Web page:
Local Short Film Follows An Unlikely Hero
Story by Michael Seguin
Photography by Benjamin Cheer,
Capital Concept Media
It’s difficult to describe Jakob Skrzypa’s short film Balls! to the uninitiated.
It’s one-part period piece, one-part war film, one-part biography. It’s also undoubtedly funny, but there’s a surprising warmth that accompanies this three-minute odyssey. Especially when you learn what went into its production.
Oh, and the main character is a soccer ball.
“Basically, it’s about a soccer ball experiencing life,” Writer-Director-Editor Jakob Skrzypa explains.
Balls! is the result of a collaboration Jakob and two fellow University of Windsor Film graduates: Alexander Forman and Milos Savic. The three friends have been making films together for years, all united by the same burning passion to create.
And for the three of them, this desire was ignited from an early age.
“I remember getting home from our family cottage when I was seven years old,” Jakob recalls. “I was flipping through the channels and found something that looked like Star Wars. And I thought, ‘Oh. This is kind of interesting.’ Then, one of the characters mentioned jamming the radar. And then they threw giant can of raspberry jam at the enemy radar.”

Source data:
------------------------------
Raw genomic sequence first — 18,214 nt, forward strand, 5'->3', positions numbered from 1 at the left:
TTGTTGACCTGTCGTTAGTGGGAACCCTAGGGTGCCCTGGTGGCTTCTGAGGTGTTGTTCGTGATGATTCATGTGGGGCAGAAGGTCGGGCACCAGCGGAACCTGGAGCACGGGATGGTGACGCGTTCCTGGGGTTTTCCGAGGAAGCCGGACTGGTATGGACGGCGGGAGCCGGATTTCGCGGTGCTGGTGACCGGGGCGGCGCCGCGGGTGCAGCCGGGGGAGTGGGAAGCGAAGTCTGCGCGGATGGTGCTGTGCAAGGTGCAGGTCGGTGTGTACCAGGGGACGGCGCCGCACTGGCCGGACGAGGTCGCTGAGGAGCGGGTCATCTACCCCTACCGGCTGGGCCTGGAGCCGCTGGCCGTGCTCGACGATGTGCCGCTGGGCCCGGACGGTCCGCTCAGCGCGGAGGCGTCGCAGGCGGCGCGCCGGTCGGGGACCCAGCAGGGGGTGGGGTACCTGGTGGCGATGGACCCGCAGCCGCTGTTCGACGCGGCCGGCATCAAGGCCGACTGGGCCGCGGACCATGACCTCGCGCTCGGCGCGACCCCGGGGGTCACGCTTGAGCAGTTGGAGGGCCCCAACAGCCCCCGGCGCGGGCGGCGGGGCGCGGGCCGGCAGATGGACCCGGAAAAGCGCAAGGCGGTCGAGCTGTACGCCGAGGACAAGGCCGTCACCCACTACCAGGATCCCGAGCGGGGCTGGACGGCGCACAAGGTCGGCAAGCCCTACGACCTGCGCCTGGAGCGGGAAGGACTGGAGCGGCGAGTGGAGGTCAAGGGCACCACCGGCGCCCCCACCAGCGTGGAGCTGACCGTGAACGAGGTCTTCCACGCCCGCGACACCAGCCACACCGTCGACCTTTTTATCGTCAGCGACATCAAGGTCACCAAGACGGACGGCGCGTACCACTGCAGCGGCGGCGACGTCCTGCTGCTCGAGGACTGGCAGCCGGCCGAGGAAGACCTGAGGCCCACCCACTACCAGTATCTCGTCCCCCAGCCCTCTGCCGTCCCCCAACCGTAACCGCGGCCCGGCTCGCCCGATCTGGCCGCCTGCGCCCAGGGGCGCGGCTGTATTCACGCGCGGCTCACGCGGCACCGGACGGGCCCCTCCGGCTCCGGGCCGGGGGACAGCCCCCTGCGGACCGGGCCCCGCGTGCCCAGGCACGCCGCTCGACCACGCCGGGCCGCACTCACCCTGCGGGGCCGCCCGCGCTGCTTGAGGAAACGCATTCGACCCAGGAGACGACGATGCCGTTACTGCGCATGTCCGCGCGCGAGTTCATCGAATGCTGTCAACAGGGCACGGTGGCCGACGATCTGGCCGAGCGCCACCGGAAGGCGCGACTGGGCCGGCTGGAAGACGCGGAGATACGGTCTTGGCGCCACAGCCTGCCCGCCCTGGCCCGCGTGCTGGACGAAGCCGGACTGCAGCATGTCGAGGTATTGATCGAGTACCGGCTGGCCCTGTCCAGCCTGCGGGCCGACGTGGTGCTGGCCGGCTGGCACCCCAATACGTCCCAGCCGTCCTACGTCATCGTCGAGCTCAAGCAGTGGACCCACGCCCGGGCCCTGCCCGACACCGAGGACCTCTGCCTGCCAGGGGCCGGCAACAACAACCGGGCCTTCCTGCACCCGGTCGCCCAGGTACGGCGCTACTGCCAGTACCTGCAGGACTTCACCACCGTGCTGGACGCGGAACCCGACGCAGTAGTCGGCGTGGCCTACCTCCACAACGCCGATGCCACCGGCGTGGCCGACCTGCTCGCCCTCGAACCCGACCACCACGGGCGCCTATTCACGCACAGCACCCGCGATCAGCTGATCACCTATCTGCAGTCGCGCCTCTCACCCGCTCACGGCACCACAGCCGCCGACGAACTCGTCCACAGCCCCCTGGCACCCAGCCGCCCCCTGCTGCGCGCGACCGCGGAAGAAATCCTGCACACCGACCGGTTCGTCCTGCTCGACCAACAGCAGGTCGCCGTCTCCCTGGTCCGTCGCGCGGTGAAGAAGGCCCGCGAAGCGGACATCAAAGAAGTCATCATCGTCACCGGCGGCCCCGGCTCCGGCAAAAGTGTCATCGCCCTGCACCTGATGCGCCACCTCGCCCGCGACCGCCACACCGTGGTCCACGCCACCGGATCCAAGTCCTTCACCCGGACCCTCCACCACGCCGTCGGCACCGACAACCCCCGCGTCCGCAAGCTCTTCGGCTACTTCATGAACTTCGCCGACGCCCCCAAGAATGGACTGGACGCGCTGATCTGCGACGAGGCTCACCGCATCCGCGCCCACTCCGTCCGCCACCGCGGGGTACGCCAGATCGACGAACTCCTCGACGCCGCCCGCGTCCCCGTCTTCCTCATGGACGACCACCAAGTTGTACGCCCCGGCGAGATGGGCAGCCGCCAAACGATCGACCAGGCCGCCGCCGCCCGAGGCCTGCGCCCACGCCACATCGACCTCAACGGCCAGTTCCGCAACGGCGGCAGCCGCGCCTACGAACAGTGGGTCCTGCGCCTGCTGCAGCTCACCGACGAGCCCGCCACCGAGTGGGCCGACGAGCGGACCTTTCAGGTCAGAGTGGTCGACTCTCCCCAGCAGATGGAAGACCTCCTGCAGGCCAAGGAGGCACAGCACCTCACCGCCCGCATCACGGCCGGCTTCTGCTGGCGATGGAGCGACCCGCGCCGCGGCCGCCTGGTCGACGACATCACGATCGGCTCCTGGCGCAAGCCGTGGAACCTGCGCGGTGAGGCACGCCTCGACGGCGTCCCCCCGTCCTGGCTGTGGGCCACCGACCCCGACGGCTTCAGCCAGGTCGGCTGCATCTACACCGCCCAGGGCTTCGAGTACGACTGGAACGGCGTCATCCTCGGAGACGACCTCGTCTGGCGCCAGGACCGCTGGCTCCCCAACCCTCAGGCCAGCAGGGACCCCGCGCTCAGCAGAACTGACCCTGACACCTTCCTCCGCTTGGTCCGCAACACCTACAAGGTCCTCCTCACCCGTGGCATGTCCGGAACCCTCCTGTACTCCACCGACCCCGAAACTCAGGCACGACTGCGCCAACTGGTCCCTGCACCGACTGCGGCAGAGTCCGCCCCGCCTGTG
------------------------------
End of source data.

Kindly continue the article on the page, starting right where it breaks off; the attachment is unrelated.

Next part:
That film was Spaceballs, Mel Brooks’s 1987 science fiction comedy masterpiece.
“I was blown away,” Jakob states. “I had never seen a parody or a satire before. And in that moment, I understood what they were. I understood what a writer was. I understood what a director was. I understood that you could take something you love and then make fun of it. It was mind-blowing!”
When it comes to Milos Savic, he describes filmmaking as a lifelong cheat code.
“When I was in the sixth grade, we had to write a book,” Milos explains. “And I hated writing! So I asked the teacher if I could make a movie. And she said, ‘Sure. If you can.’ So, I made this short movie and showed it to the class. And, looking back, it wasn’t very good. But, the reaction I got was crazy! I remember just standing there, watching the teacher and all my classmates laughing. I got an A+. From then on, whenever I had to do a big project, I made a film. It was my cheat code. Eventually, I decided I wanted to do it forever.”